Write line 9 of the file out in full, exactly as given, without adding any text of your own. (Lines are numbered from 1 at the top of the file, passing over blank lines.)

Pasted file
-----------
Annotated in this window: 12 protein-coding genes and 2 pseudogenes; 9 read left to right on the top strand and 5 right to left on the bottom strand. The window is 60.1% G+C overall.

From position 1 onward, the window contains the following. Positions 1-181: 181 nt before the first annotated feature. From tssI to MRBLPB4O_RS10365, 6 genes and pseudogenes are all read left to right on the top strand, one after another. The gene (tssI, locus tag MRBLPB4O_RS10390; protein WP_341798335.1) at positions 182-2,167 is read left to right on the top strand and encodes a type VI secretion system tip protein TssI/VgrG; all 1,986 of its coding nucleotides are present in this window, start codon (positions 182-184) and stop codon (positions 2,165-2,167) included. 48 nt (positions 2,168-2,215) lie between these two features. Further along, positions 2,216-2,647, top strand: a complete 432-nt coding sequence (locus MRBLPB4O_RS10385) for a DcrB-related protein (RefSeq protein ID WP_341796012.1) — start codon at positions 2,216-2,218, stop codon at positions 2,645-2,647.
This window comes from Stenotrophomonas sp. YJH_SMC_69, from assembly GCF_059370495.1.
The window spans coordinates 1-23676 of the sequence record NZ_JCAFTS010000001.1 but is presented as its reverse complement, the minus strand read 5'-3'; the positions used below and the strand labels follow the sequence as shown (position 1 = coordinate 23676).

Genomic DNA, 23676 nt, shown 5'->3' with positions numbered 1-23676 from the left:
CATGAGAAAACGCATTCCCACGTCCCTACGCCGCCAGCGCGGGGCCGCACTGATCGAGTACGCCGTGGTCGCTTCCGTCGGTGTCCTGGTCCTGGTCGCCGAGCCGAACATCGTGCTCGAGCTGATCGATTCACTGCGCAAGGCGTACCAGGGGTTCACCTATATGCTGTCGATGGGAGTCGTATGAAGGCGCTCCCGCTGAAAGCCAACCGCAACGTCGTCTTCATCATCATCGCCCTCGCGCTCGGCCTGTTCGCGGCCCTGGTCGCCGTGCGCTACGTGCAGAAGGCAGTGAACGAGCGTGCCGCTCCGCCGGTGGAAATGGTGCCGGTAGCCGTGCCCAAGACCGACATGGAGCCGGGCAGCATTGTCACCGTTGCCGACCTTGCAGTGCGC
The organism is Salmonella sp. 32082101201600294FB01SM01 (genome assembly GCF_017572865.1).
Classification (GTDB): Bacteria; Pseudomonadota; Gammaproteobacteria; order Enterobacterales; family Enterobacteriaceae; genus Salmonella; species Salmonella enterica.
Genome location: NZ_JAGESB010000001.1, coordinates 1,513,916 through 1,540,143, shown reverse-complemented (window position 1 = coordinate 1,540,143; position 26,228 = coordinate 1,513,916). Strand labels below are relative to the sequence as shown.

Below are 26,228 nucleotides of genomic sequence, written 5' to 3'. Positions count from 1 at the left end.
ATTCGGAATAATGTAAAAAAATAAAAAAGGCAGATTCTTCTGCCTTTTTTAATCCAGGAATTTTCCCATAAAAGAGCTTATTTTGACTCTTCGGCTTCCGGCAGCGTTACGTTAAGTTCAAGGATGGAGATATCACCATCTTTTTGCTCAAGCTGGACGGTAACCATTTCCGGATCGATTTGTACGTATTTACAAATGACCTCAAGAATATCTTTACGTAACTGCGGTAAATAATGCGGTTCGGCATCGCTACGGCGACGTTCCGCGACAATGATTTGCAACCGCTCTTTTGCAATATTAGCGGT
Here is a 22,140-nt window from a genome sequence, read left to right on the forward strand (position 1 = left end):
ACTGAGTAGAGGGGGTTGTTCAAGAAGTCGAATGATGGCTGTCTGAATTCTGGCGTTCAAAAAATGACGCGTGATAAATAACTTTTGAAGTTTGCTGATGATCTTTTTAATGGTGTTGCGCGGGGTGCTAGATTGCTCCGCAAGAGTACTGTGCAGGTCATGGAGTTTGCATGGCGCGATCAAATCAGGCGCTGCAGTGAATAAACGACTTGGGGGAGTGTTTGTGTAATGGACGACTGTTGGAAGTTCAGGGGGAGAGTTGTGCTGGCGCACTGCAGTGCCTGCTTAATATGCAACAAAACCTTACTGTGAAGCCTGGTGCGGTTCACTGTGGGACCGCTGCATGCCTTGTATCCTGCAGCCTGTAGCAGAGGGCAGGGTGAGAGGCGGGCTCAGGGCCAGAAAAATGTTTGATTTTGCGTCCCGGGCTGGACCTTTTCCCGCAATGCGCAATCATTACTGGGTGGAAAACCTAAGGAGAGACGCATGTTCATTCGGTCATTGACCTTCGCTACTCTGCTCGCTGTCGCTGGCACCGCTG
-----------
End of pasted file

Genome location: NZ_JAGESB010000001.1, coordinates 1,513,916 through 1,540,143, shown reverse-complemented (window position 1 = coordinate 1,540,143; position 26,228 = coordinate 1,513,916). Strand labels below are relative to the sequence as shown.